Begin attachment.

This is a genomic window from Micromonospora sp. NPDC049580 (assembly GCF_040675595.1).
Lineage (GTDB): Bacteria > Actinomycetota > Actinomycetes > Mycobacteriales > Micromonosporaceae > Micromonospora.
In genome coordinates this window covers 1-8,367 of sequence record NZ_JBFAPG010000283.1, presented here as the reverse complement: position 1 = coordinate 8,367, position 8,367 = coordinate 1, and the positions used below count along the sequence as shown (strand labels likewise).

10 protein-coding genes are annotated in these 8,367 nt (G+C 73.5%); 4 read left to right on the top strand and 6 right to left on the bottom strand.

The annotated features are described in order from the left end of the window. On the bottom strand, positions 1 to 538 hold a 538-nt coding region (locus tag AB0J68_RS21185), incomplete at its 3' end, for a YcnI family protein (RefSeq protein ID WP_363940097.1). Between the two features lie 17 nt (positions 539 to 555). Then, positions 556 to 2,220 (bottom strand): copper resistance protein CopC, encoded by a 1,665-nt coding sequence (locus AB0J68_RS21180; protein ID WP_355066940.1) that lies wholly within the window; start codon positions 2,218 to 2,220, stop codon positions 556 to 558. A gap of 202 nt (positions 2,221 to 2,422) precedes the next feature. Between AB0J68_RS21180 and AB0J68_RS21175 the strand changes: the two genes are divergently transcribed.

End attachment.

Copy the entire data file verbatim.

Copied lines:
This is a genomic window from Micromonospora sp. NPDC049580 (assembly GCF_040675595.1).
Lineage (GTDB): Bacteria > Actinomycetota > Actinomycetes > Mycobacteriales > Micromonosporaceae > Micromonospora.
In genome coordinates this window covers 1-8,367 of sequence record NZ_JBFAPG010000283.1, presented here as the reverse complement: position 1 = coordinate 8,367, position 8,367 = coordinate 1, and the positions used below count along the sequence as shown (strand labels likewise).

10 protein-coding genes are annotated in these 8,367 nt (G+C 73.5%); 4 read left to right on the top strand and 6 right to left on the bottom strand.

The annotated features are described in order from the left end of the window. On the bottom strand, positions 1 to 538 hold a 538-nt coding region (locus tag AB0J68_RS21185), incomplete at its 3' end, for a YcnI family protein (RefSeq protein ID WP_363940097.1). Between the two features lie 17 nt (positions 539 to 555). Then, positions 556 to 2,220 (bottom strand): copper resistance protein CopC, encoded by a 1,665-nt coding sequence (locus AB0J68_RS21180; protein ID WP_355066940.1) that lies wholly within the window; start codon positions 2,218 to 2,220, stop codon positions 556 to 558. A gap of 202 nt (positions 2,221 to 2,422) precedes the next feature. Between AB0J68_RS21180 and AB0J68_RS21175 the strand changes: the two genes are divergently transcribed.